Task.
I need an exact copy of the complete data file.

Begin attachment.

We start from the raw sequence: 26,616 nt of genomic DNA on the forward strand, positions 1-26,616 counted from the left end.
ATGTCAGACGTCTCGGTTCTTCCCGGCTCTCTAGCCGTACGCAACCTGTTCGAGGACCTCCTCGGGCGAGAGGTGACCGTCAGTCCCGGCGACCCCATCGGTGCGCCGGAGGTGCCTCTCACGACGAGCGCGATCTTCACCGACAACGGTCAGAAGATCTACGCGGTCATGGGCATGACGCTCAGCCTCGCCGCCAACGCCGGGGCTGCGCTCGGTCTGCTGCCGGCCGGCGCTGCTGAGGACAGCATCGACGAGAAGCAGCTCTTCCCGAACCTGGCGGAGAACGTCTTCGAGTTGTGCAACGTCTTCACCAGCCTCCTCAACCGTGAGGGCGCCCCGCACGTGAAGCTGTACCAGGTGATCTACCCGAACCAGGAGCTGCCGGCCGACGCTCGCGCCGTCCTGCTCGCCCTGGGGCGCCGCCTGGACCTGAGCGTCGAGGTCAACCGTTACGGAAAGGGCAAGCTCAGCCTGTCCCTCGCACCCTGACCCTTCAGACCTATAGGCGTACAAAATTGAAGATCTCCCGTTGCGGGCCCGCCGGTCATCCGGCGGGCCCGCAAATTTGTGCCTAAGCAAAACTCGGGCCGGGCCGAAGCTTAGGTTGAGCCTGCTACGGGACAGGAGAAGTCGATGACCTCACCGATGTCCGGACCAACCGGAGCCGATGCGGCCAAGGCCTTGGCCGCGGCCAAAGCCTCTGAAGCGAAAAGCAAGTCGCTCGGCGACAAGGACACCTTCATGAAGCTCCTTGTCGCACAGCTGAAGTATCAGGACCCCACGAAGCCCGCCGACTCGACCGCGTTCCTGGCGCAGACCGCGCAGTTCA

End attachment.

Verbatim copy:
We start from the raw sequence: 26,616 nt of genomic DNA on the forward strand, positions 1-26,616 counted from the left end.
ATGTCAGACGTCTCGGTTCTTCCCGGCTCTCTAGCCGTACGCAACCTGTTCGAGGACCTCCTCGGGCGAGAGGTGACCGTCAGTCCCGGCGACCCCATCGGTGCGCCGGAGGTGCCTCTCACGACGAGCGCGATCTTCACCGACAACGGTCAGAAGATCTACGCGGTCATGGGCATGACGCTCAGCCTCGCCGCCAACGCCGGGGCTGCGCTCGGTCTGCTGCCGGCCGGCGCTGCTGAGGACAGCATCGACGAGAAGCAGCTCTTCCCGAACCTGGCGGAGAACGTCTTCGAGTTGTGCAACGTCTTCACCAGCCTCCTCAACCGTGAGGGCGCCCCGCACGTGAAGCTGTACCAGGTGATCTACCCGAACCAGGAGCTGCCGGCCGACGCTCGCGCCGTCCTGCTCGCCCTGGGGCGCCGCCTGGACCTGAGCGTCGAGGTCAACCGTTACGGAAAGGGCAAGCTCAGCCTGTCCCTCGCACCCTGACCCTTCAGACCTATAGGCGTACAAAATTGAAGATCTCCCGTTGCGGGCCCGCCGGTCATCCGGCGGGCCCGCAAATTTGTGCCTAAGCAAAACTCGGGCCGGGCCGAAGCTTAGGTTGAGCCTGCTACGGGACAGGAGAAGTCGATGACCTCACCGATGTCCGGACCAACCGGAGCCGATGCGGCCAAGGCCTTGGCCGCGGCCAAAGCCTCTGAAGCGAAAAGCAAGTCGCTCGGCGACAAGGACACCTTCATGAAGCTCCTTGTCGCACAGCTGAAGTATCAGGACCCCACGAAGCCCGCCGACTCGACCGCGTTCCTGGCGCAGACCGCGCAGTTCA